When I know you are against me – you are angry at me – I am ‘already wounded’ by you. Your anger or rage may already stop me in my plans. Or make me change my direction. It will raise the stress level of those around us.

And it may evoke my anger.

Why does it evoke my anger? Well. Your anger places a restraint on me – you cross my will, interfere with my good plans and ideas…

ANGER  feeds on Anger.

Anger can be spontaneous.

It can also be something we choose to be. There are several Greek words for anger. The one used here means ‘long-lived anger’ – the image is of anger of a person who nurses wrath to keep it warm.  The word means: ‘’anger that broods, refuses to be pacified and seeks revenge.’’ (Gumbel, p55). We become an angry person. It is like we have a can almost full – and all it takes is one unhappy moment, minor in itself, which fills the can, and off pops the lip – and out pours our rage…

Why would we hold onto anger? Well it is to do with the human heart.

When we nurse anger we do so because of some self righteousness and pride in us.  ‘’Find a person who has embraced anger, and you find a person with a wounded ego.’’ We see ourselves and our will as so important. Anger embraced can become a low burning resentment … or become a crusade of sorts to inflict harm on the person.

Anger takes mental and emotional resources from us. We dwell on, remind ourselves how we have been wronged. We are chained to the past. It shapes our actions, affects and can infect others.

Anger and contempt are two scourges of this earth. Add to this sexual lust and greed – two topics Jesus will later speak on. These four horsemen cause untold damage in lives and in our world… Look at many devastating moments in human history, in lives we know or our own lives.

Willard: ‘’But there is nothing that can be done with anger that cannot be done better without it.’’ Our aim – to right the wrong in persistent love, not to nurse anger, and so we right the wrong without adding further … wrongs…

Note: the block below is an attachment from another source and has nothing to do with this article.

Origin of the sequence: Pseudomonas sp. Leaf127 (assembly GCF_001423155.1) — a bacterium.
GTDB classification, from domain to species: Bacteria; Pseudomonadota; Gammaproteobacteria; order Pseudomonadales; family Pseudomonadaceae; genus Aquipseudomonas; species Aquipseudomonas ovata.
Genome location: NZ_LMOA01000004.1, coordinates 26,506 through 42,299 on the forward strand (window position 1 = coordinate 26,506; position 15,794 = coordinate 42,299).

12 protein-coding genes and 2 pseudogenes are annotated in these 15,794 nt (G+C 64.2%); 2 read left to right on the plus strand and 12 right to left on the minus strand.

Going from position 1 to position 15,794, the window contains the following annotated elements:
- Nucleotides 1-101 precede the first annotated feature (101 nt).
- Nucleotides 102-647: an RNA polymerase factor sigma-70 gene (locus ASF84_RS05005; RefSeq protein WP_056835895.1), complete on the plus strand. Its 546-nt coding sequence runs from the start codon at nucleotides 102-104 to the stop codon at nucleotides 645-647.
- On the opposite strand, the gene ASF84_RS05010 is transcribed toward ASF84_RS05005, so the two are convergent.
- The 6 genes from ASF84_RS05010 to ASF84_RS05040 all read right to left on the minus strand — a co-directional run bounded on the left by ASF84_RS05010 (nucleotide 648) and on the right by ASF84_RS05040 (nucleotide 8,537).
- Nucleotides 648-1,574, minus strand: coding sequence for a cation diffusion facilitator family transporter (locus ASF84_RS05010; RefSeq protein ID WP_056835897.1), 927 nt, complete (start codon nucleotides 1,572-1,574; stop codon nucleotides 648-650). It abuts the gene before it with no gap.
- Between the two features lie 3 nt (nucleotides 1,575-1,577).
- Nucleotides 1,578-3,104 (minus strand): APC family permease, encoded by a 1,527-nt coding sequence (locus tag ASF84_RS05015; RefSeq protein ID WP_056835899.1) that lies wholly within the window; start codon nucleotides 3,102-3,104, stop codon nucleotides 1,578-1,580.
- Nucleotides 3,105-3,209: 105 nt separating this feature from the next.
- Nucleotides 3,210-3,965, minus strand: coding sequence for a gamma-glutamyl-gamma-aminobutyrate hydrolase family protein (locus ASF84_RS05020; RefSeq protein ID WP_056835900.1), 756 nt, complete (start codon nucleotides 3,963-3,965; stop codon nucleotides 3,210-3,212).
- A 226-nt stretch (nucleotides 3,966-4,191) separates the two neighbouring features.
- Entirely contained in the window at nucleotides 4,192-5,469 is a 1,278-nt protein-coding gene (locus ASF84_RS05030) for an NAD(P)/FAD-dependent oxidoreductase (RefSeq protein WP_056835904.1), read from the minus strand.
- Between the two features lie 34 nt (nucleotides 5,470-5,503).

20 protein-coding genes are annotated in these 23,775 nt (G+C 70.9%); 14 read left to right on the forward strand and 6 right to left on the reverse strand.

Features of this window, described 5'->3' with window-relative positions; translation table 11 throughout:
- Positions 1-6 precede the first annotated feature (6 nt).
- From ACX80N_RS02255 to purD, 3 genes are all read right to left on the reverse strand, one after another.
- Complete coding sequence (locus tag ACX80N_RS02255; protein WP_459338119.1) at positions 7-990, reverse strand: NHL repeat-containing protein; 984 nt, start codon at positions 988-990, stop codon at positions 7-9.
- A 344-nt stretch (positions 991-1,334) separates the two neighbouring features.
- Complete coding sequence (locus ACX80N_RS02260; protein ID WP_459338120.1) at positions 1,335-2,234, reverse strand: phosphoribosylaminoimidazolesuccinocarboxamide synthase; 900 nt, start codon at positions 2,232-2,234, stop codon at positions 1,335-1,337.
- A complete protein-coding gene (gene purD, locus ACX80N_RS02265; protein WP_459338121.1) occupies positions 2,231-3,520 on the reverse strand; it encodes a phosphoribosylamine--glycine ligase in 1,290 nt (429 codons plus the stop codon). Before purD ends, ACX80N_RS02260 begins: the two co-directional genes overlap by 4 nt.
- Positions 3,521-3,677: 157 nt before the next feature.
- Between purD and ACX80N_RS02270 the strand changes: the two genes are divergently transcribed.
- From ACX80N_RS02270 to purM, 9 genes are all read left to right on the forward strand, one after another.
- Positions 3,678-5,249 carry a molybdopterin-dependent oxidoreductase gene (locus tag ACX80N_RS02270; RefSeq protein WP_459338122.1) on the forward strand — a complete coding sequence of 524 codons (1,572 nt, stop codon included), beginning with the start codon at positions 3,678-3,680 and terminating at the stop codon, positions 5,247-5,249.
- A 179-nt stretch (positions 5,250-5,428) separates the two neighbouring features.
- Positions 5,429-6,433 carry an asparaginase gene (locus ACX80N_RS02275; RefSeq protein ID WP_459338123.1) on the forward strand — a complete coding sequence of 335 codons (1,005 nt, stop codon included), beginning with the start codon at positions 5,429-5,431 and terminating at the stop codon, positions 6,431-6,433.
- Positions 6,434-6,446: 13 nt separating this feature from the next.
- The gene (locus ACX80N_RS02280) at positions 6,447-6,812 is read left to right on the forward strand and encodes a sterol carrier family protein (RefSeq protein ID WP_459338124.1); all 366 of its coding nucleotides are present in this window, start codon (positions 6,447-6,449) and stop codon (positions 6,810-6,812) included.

And Paul warns us in Ephesians 4: To retain anger and to cultivate it – to let the sun go down on it – is to give the devil a chance. And he will take it…


Jesus also condemns saying Raca or You fool.  ‘Raca’ an Aramaic word for contempt, particularly for their mind / intellect.  The Bible talks about ‘the fool’ in Proverbs for example – someone who is arrogant, selfish, conceited, rebelling against God. This is much more than ‘Samwise you fool’ as Frodo is taken away. You fool – contempt for their heart / character.

Contempt is often shown in the words we say. The aim and effect of such words is to exclude, to put them away, to leave them out, to isolate them.

We can say such words because we mean it. We can say such words because we want to fit in – the teacher we mock about because we want to fit in the cool group; the work mate we talk about, because we don’t want to eat by ourselves in the canteen… CS Lewis says we all face at some point the challenge of the desire to be ‘inside the local Ring’ and the terror of being ‘left outside.’ We desire to belong which leads some of us to do it.

Counselors say and see: family battles nearly always move from anger to contempt – in the form of nasty language – to physical brutality. And that contempt may begin with thoughts in the head, before they are expressed in actual words.

Bonhoeffer on contempt: ‘’A deliberate insult … we are openly disgracing our brother in the eyes of the world, and causing others to despise him.’’


Jesus says ‘Therefore’ – he moves us from a negative prohibition to a positive regard for people

Reconciliation : Worship…

You bring your sacrifice. It is a holy moment. Maybe a key moment in your life or for you as a family.

The point of such a day – nothing should interrupt this ritual, except some more important  worship matters which require such immediate attention.

Suddenly in the midst of it, you remember a brother or sister who is mad at you. You realize how important it is for their soul to find release – you are pained by the break between you – you stop the ritual. You walk out of it, you find him / her, and make up. That is the heart of Jesus teaching, the kingdom lifestyle.

Imagine it is your child’s baptism, you are there, the responses are to be said, you walk out to seek reconciliation with someone who is not there.

Jesus describes what we hear in Hosea 6:6 For I desire mercy, not sacrifice, and acknowledgement of God rather than burnt offerings.’’

Willard: ‘Now just think of what the quality  of life and character that must be in a person who would interrupt sacred worship to pursue reconciliation with a human being?’ 

Note who is teaching us. Jesus. The one to whom all worship is due. He says, what is more important than worship – reconciliation? That is the cross speaking. The one speaking through whom God reconcilies things in heaven and things on earth to himself, the one who has reconciled us to himself. It kind of becomes obvious when we think about it, how important this theme is to Jesus…